A piece of the fuselage at the crash site of the Malaysia Airlines Flight MH17 near the village of Hrabove (Grabovo), some 80km east of Donetsk, on July 25, 2014.
Former Soviet states from Ukraine to the Baltics said they were menaced by jets from neighboring Russia yesterday as fighting continued in the mainly Russian-speaking Donetsk and Luhansk regions.

Jets Scramble

NATO jets were scrambled from a Lithuanian air base at about 9 a.m. today to “identify” Russian aircraft “flying without a pre-agreed schedule” in neutral waters near Estonia, according to a spokeswoman for Lithuania’s Defense Ministry, Viktorija Cieminyte. The Defense Ministry in Kiev said it downed a Russian drone inside Ukraine, one of several aircraft to violate the country’s airspace in the past two days.
“During the last 24 hours, terrorists fired on the checkpoints and positions of Ukrainian forces in a number of cities and villages,” Andriy Lysenko, a spokesman for the Ukrainian military, told reporters in Kiev yesterday. “Part of the shelling came from Russian territory.”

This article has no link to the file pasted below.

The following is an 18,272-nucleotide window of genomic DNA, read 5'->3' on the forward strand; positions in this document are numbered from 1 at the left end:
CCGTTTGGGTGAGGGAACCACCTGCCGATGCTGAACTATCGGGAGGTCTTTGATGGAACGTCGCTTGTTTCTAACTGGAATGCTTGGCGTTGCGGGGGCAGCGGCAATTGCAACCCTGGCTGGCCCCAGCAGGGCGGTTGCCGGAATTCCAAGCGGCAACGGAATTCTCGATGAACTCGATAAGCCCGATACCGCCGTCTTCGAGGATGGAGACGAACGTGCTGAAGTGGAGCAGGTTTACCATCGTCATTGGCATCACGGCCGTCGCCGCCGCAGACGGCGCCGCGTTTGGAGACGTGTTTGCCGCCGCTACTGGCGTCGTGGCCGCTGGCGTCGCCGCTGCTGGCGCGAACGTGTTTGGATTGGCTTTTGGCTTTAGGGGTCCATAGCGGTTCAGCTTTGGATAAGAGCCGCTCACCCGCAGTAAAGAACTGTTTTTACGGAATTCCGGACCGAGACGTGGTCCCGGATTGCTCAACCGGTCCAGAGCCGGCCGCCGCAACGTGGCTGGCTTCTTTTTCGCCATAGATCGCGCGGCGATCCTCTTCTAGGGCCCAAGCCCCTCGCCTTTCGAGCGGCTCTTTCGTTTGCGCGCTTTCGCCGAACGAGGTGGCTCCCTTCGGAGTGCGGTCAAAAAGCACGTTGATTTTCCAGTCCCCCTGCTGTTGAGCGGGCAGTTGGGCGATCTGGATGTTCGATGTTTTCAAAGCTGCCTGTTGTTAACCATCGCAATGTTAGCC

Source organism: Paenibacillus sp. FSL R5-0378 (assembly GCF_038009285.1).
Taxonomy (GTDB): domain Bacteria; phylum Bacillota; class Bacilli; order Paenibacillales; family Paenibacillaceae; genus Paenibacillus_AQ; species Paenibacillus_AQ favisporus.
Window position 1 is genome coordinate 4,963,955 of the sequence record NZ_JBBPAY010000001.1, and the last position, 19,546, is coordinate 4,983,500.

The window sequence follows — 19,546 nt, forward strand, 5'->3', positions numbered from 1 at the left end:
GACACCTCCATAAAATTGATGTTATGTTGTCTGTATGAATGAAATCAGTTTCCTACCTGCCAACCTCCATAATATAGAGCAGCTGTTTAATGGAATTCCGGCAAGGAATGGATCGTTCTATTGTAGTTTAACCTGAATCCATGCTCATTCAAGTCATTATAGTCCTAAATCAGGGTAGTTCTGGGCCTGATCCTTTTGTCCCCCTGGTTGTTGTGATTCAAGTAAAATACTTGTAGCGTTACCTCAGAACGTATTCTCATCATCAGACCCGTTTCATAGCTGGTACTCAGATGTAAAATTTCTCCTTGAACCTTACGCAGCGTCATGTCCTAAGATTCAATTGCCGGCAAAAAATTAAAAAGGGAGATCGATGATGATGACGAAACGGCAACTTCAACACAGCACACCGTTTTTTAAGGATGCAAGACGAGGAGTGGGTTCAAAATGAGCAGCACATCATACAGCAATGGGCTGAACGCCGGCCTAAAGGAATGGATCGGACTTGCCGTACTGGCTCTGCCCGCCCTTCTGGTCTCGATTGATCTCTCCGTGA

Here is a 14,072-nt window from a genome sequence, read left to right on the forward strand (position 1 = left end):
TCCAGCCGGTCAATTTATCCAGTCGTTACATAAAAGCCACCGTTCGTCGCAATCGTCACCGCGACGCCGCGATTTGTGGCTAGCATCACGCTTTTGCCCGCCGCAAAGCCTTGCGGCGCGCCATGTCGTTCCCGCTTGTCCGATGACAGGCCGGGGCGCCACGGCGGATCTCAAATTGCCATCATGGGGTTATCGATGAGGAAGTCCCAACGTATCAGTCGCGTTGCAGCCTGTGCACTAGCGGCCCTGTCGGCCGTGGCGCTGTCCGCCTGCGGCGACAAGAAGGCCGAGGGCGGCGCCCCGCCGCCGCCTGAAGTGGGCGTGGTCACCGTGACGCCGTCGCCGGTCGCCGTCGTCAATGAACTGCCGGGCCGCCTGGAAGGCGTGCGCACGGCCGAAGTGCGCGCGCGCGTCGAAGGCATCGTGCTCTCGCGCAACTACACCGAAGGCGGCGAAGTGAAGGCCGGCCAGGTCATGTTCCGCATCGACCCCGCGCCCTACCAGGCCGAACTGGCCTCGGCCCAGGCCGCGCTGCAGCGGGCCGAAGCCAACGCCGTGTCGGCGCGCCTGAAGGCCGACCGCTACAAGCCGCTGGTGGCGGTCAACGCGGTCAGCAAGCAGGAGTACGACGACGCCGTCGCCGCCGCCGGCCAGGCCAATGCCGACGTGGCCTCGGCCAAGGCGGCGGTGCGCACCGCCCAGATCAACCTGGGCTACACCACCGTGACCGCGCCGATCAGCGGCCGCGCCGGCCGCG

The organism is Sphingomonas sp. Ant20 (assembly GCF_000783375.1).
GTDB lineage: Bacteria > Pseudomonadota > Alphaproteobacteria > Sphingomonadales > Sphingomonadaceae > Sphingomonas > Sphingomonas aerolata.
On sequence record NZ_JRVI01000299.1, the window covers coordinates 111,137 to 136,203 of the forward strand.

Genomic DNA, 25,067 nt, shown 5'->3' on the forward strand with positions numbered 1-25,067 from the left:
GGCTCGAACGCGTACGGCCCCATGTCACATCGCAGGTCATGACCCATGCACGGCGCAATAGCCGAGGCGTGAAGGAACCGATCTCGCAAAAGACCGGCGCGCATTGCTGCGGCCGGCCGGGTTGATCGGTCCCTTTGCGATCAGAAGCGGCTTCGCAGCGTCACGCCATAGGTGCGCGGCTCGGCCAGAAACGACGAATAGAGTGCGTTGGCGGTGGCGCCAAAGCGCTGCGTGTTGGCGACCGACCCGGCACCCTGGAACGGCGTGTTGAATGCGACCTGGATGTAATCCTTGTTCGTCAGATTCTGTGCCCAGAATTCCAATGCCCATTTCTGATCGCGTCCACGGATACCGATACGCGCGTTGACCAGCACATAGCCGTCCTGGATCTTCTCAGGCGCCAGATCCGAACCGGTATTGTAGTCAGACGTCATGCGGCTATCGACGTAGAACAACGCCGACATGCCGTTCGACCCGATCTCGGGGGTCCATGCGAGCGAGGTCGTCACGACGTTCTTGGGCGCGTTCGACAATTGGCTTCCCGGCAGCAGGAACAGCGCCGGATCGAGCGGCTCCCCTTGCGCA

Russia is deploying Grad rocket systems and continues to build up artillery positions near the border, according to Lysenko. The Defense Ministry in Moscow declined to comment on any alleged violations of airspace.
The Interfax news service cited unidentified officials as saying Russia plans to call up military reservists for training exercies that will last at least through October. Scheduled maneuvers that began near Ukraine yesterday included about 30 helicopters and 300 pilots, according the Zvezda army website.

Obama, Putin

Presidents Barack Obama and Vladimir Putin spoke by phone about the deepening crisis yesterday, during which Obama “reiterated his deep concerns about Russia’s increased support for the separatists,” the White House said in a statement.